The philosophy of forming NACSO was to harness the wide range of skills available in Government, NGOs and the University into a complementary nation-wide CBNRM support service. The rationale behind this is that it is unlikely that any single institution houses all of the skills, resources and capacity to provide community organisations with the multi-disciplinary assistance that is required to develop the broad range of CBNRM initiatives taking place in Namibia. These skills could include advice on governance and institutional issues, on natural resources management and assistance with financial and business planning.

Download NACSO's Five-Year Strategic Plan [pdf 243kb].

NACSO's history

The NACSO concept was conceived in 1996 under the title of Communal Area Resource Management Support (CARMS).

However, it was not until August 1998, when a meeting of CBNRM support organisations was convened, that the CBNRM partners began seriously developing the NACSO concept. In September 1999 the CBNRM partners approved the constitution for the CBNRM Association of Namibia (CAN), and the CBNRM Association gained legal status. However, in February 2001 CAN was required to change its name to NACSO because the Cancer Association of Namibia, also with the acronym of CAN, justifiably complained that two organisations in Namibia should not be operating under the same name.

The important work carried out by NACSO on rural development projects, in conjunction with NGOs such as IRDNC, Namibia Nature Foundation, Rössing Foundation and Rise Namibia, has continued. In April 2007 the European Community awarded a contract to Voluntary Service Overseas (VSO) to provide four Volunteers and a Project Coordinator to NACSO for the Community Enterprise Support Project (CESP). The objective of this four year project is to improve the livelihoods of rural communities by developing sustainable enterprises based on tourism, crafts and natural products.

NACSO's Constitution

The constitution comprises 14 sections in which NACSO's formation, operations, procedures and membership are defined, and it is provided in full here. An introductory paragraph and section 1 describe the broad structure and objectives, whilst the aims, objective and functions are listed in section 2. The 12 objectives mainly concern the promotion and development of CBNRM, and the 8 functions illustrate the activities NACSO may undertake.

In sections 3, 4 and 5 the organisation, the founding membership and the rules for representation on NACSO are given. The powers and functions of the organisation, in supporting the objectives, are given in section 6. The functions of the Management Committee and Working Groups, and the Secretariat are described in sections 7 and 8 respectively. The procedures for grant management, conducting meetings, and financial management are given in section 9, 10 and 11. In the final 3 sections dispute resolution procedures, dissolution and constitutional amendments are specified.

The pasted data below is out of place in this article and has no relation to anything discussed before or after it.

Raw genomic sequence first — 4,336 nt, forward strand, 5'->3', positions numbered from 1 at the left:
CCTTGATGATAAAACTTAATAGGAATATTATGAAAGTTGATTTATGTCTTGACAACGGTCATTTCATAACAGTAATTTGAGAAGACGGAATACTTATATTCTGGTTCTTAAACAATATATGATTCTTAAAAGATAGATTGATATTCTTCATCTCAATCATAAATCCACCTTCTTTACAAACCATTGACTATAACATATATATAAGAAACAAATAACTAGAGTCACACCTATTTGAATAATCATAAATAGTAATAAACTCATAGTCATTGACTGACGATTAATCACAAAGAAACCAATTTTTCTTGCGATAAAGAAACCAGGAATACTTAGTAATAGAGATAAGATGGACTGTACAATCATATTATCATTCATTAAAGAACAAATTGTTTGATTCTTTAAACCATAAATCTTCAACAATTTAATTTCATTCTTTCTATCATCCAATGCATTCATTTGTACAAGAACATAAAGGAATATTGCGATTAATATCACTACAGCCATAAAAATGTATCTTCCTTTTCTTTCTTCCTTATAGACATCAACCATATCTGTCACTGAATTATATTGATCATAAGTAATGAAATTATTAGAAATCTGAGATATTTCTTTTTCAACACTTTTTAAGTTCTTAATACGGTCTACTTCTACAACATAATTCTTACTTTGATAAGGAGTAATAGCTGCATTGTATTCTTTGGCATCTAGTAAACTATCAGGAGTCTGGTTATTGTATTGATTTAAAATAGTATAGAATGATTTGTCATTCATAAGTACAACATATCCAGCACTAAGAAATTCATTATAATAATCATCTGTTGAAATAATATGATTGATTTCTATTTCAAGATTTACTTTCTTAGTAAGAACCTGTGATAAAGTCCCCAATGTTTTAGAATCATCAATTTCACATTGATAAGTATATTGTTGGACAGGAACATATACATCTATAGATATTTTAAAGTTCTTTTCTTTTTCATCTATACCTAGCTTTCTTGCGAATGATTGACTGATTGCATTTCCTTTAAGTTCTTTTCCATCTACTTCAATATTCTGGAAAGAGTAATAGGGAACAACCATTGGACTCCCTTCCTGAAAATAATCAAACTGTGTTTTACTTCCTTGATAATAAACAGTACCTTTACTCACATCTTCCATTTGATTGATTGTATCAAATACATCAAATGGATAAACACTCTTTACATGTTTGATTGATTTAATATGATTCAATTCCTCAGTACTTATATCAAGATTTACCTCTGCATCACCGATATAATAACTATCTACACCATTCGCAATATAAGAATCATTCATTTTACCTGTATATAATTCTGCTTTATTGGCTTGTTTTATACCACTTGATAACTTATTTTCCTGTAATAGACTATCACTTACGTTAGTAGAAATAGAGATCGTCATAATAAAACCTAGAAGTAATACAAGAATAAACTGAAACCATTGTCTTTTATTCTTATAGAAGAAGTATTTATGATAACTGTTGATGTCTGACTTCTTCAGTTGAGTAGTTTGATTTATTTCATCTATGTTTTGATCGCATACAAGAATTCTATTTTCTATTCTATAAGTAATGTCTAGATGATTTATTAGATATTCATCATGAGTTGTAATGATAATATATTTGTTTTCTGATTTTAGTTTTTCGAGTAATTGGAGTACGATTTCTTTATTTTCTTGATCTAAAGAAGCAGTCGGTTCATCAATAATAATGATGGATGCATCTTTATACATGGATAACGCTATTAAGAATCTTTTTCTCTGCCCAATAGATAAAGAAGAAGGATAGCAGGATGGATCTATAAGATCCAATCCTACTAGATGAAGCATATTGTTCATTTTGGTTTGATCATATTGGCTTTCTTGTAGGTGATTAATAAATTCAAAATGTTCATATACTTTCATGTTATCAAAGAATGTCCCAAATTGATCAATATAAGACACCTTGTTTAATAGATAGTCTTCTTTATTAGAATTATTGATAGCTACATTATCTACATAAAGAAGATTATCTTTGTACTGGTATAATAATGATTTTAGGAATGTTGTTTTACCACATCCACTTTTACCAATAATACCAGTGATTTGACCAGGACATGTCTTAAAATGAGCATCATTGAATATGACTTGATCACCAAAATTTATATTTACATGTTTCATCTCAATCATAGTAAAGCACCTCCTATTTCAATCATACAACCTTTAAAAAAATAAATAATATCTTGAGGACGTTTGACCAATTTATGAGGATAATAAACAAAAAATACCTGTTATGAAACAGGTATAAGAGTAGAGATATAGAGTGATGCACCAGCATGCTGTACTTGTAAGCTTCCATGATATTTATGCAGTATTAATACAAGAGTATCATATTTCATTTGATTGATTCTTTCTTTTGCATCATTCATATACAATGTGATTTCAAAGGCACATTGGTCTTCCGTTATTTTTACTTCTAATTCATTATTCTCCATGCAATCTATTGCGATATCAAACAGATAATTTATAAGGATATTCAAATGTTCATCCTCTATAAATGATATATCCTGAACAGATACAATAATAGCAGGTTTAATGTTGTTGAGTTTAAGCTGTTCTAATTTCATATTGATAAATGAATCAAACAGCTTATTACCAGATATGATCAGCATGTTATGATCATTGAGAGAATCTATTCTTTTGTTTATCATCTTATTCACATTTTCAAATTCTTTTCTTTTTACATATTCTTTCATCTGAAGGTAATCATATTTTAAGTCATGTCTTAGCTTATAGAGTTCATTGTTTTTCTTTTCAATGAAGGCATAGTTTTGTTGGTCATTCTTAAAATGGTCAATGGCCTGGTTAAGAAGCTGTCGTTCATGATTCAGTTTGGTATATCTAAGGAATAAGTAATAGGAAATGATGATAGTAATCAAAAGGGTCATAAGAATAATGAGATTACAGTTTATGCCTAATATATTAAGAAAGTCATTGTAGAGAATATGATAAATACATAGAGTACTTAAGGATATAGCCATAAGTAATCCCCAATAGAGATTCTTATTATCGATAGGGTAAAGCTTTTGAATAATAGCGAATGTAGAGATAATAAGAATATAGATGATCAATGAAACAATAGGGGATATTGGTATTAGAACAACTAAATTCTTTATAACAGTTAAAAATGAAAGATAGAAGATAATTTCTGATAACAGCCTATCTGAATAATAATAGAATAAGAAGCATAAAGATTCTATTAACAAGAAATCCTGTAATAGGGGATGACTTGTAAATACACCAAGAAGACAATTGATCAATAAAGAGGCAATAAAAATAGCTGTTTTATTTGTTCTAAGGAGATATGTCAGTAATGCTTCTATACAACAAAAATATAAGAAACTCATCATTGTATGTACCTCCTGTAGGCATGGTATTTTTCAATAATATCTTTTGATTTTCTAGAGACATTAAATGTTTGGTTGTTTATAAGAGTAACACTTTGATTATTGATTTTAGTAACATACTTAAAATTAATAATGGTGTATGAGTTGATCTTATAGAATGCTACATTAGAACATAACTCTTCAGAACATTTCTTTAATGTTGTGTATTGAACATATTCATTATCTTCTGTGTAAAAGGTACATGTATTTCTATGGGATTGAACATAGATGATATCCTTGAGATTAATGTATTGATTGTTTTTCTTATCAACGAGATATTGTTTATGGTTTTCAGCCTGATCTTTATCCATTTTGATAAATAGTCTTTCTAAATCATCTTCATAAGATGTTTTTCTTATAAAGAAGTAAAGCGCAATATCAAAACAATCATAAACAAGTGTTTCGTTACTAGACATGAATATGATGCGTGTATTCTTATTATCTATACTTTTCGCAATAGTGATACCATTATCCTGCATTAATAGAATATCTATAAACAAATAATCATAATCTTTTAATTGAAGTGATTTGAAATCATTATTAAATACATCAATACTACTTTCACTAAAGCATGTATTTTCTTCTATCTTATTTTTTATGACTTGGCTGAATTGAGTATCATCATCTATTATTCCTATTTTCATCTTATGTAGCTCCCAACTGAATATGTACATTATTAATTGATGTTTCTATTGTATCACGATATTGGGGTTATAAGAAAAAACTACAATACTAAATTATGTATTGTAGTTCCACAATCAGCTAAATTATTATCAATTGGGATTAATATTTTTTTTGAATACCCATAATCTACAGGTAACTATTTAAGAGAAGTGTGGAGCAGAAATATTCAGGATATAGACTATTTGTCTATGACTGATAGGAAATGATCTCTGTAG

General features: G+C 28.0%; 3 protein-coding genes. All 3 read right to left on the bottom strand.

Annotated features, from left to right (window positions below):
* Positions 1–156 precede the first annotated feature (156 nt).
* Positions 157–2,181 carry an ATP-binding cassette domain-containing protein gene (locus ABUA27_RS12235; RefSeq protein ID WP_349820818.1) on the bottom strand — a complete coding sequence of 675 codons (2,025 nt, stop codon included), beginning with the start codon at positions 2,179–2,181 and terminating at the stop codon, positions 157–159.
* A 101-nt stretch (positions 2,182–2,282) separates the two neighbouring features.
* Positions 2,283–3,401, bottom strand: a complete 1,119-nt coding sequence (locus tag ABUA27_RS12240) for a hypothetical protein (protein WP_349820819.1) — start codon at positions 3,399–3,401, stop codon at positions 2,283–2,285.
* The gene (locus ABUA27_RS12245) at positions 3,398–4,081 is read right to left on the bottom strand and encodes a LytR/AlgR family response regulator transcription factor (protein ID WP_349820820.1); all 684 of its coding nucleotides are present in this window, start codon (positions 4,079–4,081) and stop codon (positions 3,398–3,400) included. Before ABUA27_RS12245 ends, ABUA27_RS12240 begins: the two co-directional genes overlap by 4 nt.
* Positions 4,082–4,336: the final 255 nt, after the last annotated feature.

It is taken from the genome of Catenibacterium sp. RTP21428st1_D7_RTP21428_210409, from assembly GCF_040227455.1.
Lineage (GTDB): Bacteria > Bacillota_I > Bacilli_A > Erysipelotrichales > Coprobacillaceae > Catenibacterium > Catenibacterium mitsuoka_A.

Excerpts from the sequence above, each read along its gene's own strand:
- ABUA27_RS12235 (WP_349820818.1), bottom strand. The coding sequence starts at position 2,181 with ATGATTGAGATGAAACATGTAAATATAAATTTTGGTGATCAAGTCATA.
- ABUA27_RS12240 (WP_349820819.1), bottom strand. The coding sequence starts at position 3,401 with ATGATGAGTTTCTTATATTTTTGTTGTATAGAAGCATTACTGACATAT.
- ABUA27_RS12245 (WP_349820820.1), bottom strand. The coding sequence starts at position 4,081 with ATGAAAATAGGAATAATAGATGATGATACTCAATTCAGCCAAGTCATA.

Download the constitution here [pdf 76 kb].

Policy and legislative basis of CBNRM in Namibia

Since independence in 1990, the Ministry of Environment and Tourism (MET) has pursued a legislative policy to support the introduction and development of Communal Area Conservancies and this led to the creation of NACSO. The following policies and legislation have been enacted to support the Conservancy programme.

  1. MET Policy Document - Wildlife Management, Utilisation and Tourism in Communal Areas (June 1995);
  2. MET Policy Document - Community-Based Tourism Development (June 1995) [pdf 42 kb]; and
  3. Amendment No. 5 of 1996: Nature Conservation Amendment Act, 1996 [pdf 440 kb]; and
  4. Government Notice No. 304 of 1996 - MET Amendment of Regulations Relating to Nature Conservation

These policies and the accompanying legislation have supported a nation-wide conservation and development movement that - by the end of 2007, less than 10 years after the first conservancy was gazetted - involved over 220,000 residents in 50 registered conservancies on over 118,700 km2 of communal land and generated income and benefits totaling over N$39 million. While government has passed many new policies and legislation since independence, few if any, have had the marked impact this MET programme is having.